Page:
Well, to be honest, I don’t. I know I spoke about consistency but no one’s perfect. We all have things to deal with. Consistency will always come at the cost of something. And there will be times when things like social events, family or work will have to be prioritized.
One thing I focus on is cutting down on the friction between me and a finished article. I think a lot of writers starting out either deal with this “starting trouble” or face difficulties to remain consistent despite loving what they do.
As for advice, I’d say minimize friction. Try working in a new space and devoting specific parts of the day to writing. No pressure, though. I also try to ensure that I don’t miss two deadlines in a row. That way, it doesn’t become a habit. More than the drive or intent of a person, I’d say friction is what you should be working on.
What suggestions or advice would you give to the juniors about walking on the ‘road not taken’?
I know a lot of established writers would say “give it your all” or “go all in.” Toss out your safe options and get backed into a corner so that the only way forward is pursuing your passion, that sort of thing. That’s not necessarily the best way to go about it. There’s no harm in safety.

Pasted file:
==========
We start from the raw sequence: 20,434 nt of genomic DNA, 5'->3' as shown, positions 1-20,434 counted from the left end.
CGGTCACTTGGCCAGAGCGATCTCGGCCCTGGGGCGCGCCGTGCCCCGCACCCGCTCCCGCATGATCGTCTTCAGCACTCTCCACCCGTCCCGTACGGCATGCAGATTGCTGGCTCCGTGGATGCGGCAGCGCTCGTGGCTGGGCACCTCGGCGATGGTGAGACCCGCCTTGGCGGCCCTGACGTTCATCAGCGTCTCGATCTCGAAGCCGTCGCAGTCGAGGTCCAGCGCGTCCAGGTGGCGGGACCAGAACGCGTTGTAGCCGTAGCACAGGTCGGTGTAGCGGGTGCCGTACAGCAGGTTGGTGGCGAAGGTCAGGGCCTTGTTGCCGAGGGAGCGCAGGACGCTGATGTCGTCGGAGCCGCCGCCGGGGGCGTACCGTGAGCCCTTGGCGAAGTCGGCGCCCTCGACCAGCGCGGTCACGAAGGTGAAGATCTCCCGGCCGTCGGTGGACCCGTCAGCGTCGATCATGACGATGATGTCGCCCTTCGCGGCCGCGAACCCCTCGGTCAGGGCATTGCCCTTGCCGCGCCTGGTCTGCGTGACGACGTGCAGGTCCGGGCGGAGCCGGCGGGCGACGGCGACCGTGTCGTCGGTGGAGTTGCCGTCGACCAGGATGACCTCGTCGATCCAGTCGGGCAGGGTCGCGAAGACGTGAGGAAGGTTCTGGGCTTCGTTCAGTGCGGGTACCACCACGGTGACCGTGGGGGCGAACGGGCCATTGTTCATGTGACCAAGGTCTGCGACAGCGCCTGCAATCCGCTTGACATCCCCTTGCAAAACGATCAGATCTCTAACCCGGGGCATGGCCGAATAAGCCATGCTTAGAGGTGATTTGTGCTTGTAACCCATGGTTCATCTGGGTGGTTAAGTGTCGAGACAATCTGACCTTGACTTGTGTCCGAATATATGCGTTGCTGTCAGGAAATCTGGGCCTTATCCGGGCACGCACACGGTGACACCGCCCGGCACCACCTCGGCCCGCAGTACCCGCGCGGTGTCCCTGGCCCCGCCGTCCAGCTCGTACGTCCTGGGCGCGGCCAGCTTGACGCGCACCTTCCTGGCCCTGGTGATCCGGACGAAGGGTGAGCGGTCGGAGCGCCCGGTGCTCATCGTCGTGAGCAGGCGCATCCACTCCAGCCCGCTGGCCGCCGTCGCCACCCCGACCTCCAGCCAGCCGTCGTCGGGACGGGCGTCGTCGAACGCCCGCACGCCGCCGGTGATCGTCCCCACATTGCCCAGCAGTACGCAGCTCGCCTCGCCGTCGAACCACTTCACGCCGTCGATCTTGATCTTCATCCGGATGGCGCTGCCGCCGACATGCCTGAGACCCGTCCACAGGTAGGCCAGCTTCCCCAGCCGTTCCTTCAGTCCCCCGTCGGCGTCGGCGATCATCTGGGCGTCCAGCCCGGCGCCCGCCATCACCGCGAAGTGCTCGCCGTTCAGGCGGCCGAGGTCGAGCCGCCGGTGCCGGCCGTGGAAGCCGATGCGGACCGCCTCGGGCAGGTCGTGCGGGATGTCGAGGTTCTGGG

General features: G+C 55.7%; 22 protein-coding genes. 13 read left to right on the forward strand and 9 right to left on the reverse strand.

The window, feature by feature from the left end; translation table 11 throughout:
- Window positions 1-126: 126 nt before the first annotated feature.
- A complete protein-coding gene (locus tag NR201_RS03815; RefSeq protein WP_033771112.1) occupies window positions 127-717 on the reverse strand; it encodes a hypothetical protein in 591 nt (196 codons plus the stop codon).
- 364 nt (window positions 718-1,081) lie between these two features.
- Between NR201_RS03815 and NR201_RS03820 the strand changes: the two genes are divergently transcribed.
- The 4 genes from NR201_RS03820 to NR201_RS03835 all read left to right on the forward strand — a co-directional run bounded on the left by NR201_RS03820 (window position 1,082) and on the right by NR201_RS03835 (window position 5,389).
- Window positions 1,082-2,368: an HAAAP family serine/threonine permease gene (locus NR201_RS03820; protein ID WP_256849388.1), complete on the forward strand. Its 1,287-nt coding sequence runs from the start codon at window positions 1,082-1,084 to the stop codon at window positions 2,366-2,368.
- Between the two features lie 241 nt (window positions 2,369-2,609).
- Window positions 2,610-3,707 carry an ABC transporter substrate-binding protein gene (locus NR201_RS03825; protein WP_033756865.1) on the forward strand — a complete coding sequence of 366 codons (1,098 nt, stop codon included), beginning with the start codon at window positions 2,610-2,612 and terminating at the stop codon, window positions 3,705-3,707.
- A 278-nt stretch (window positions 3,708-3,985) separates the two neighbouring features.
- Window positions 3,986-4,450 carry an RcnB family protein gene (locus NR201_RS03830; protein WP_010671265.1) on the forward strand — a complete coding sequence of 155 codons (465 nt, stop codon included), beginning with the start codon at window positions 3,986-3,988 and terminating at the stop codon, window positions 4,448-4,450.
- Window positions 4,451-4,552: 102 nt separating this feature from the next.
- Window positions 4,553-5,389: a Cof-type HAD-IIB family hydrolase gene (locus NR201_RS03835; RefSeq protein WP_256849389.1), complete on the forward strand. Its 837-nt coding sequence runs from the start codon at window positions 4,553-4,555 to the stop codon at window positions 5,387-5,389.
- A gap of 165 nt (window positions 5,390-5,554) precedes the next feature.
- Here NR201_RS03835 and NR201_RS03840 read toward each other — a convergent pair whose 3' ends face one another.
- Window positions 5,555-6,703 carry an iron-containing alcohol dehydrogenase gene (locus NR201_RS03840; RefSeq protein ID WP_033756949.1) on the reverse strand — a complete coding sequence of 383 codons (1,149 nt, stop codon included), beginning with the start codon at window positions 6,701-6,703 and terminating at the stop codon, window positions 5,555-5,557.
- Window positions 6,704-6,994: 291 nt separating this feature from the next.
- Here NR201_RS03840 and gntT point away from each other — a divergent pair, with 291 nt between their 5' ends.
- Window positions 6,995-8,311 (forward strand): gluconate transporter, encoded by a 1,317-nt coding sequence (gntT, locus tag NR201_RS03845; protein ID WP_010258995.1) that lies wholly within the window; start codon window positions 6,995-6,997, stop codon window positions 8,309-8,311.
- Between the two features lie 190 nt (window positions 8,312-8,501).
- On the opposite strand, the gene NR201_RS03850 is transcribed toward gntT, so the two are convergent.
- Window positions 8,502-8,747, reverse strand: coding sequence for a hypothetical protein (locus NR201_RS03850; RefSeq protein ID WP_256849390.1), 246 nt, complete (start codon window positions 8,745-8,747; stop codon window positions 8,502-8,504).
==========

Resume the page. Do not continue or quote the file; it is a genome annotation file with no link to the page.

I had a similar conversation with my Creative Writing prof back at NIT Trichy. Vinod sir helped me see things from a different perspective. Back then, I saw myself as a spirited kid, ready to write a couple of bestsellers. Vinod sir gave me a reality check by asking, “If you had the drive you think you have, shouldn’t you have finished a novel by now?” While that did sting at first, I realized that writing a novel needed a structured and well-thought-out approach. Not everyone needs that sort of path but I definitely did.
I figured that this was going to take some time. He told me that it’s not just about taking the road not taken. You could start off with one foot on a new path and another foot on a well-paved road. Most of you must be working towards your degrees with a job or a master’s degree at the end of the tunnel. Keep at it. Whenever you can squeeze in a few hours, build your skills, develop a portfolio and work your way towards turning your hobby into a career. Sort of like a superhero. It isn’t a leap of faith because you’ll have a foundation to support you.
You’ve had the opportunity to publish with the behemoths of gaming news like Kotaku and SUPERJUMP. How do you feel about the influence you have over people’s choices?